Huddersfield MP Barry Sheerman has called on the Health Secretary to act quickly to stop the “dreadful” trade in “fake medicine” sold to families with an autistic child.
Mr Sheerman raised the issue during Commons Health and Social Care questions, saying the Westminster Commission on Autism – which he chairs – was releasing a report on the topic.
Care minister Caroline Dinenage said the Government would “look at it”.
Mr Sheerman also raised US President Donald Trump’s controversial tweet about the NHS and Jeremy Hunt ’s Twitter response.
Attacking Democrat plans for universal healthcare, the president had claimed that “thousands of people are marching in the UK because their U (health) system is going broke and not working.”
The Democrats are pushing for Universal HealthCare while thousands of people are marching in the UK because their U system is going broke and not working. Dems want to greatly raise taxes for really bad and non-personal medical care. No thanks!— Donald J. Trump (@realDonaldTrump) February 5, 2018
Health Secretary Jeremy Hunt had responded: “NHS may have challenges but I’m proud to be from the country that invented universal coverage – where all get care no matter the size of their bank balance.”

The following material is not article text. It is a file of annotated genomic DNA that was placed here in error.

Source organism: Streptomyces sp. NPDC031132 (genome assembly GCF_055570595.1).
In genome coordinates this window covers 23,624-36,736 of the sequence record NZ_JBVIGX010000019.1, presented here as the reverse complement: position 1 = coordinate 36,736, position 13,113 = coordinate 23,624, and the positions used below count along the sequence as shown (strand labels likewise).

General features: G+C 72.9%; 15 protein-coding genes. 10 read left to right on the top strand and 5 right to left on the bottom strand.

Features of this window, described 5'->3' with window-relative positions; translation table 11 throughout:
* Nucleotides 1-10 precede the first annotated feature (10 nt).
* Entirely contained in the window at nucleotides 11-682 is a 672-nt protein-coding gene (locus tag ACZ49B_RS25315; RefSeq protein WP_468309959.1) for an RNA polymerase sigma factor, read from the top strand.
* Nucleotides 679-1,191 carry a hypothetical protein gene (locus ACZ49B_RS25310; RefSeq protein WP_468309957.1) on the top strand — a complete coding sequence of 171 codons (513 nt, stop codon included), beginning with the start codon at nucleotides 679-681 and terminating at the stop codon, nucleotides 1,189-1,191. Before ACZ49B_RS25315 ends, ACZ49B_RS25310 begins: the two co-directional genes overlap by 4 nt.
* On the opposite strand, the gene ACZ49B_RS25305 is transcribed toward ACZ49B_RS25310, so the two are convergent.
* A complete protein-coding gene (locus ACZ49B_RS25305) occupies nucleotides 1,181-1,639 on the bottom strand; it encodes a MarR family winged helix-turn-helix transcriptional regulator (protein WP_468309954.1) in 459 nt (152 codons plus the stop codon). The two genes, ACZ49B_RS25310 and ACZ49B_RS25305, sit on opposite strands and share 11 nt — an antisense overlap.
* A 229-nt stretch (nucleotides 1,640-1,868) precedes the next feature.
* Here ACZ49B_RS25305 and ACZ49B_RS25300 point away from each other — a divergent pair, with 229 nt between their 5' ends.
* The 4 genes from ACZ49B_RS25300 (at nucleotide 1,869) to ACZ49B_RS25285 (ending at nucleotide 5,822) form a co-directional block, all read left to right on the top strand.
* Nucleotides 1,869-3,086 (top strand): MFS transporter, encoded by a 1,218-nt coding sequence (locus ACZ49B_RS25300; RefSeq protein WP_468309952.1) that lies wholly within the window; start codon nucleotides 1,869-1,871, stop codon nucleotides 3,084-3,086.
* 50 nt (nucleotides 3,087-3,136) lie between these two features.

I may disagree with claims made on that march but not ONE of them wants to live in a system where 28m people have no cover. NHS may have challenges but I’m proud to be from the country that invented universal coverage - where all get care no matter the size of their bank balance https://t.co/YJsKBAHsw7— Jeremy Hunt (@Jeremy_Hunt) February 5, 2018
Mr Sheerman said: “Can I send a brief message of congratulation to the Secretary of State for his rapid response to President Trump on the values of the NHS.
“But can I ask him a serious question as chair of the Westminster Autism Commission. We are about to bring out a new report on fake medicine as sold to families with an autistic child. When that report comes out in the next few days, will he act very quickly to stop this dreadful trade?”
Ms Dinenage added: “Mr Speaker, on the basis he’s been so very charming to the Secretary of State, we will of course look at it.”
The Westminster Commission on Autism launched its inquiry into the topic of fake autism treatment and the promotion of so-called “cures” for the condition following its initial inquiry and report on access to healthcare for autistic people.
The cross-party commission website encouraged people to complete a survey detailing their experiences, saying: “There have been reports in the media of individuals and companies selling unethical, harmful and sometimes banned substances and practices as treatments or even ‘cures’ for autism.”
Along with MPs, the commission also has autistic people, parents and carers, charities, academics and health professionals among its members.